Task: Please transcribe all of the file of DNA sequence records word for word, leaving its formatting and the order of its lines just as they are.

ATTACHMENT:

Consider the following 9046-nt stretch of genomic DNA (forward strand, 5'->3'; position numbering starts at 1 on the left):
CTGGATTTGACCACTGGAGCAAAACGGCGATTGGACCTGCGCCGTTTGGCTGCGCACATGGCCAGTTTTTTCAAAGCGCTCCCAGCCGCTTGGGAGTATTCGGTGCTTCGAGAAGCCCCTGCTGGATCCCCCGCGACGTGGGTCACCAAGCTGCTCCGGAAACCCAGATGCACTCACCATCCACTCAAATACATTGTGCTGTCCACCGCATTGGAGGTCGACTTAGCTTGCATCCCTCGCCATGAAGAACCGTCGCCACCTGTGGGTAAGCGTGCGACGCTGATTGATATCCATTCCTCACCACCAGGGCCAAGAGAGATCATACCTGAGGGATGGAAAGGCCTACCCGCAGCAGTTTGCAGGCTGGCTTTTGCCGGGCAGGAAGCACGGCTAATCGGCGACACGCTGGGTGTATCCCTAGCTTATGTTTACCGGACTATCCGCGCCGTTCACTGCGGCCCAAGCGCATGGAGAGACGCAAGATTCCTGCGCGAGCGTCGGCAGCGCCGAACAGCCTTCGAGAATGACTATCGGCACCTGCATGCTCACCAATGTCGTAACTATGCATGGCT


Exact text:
Consider the following 9046-nt stretch of genomic DNA (forward strand, 5'->3'; position numbering starts at 1 on the left):
CTGGATTTGACCACTGGAGCAAAACGGCGATTGGACCTGCGCCGTTTGGCTGCGCACATGGCCAGTTTTTTCAAAGCGCTCCCAGCCGCTTGGGAGTATTCGGTGCTTCGAGAAGCCCCTGCTGGATCCCCCGCGACGTGGGTCACCAAGCTGCTCCGGAAACCCAGATGCACTCACCATCCACTCAAATACATTGTGCTGTCCACCGCATTGGAGGTCGACTTAGCTTGCATCCCTCGCCATGAAGAACCGTCGCCACCTGTGGGTAAGCGTGCGACGCTGATTGATATCCATTCCTCACCACCAGGGCCAAGAGAGATCATACCTGAGGGATGGAAAGGCCTACCCGCAGCAGTTTGCAGGCTGGCTTTTGCCGGGCAGGAAGCACGGCTAATCGGCGACACGCTGGGTGTATCCCTAGCTTATGTTTACCGGACTATCCGCGCCGTTCACTGCGGCCCAAGCGCATGGAGAGACGCAAGATTCCTGCGCGAGCGTCGGCAGCGCCGAACAGCCTTCGAGAATGACTATCGGCACCTGCATGCTCACCAATGTCGTAACTATGCATGGCT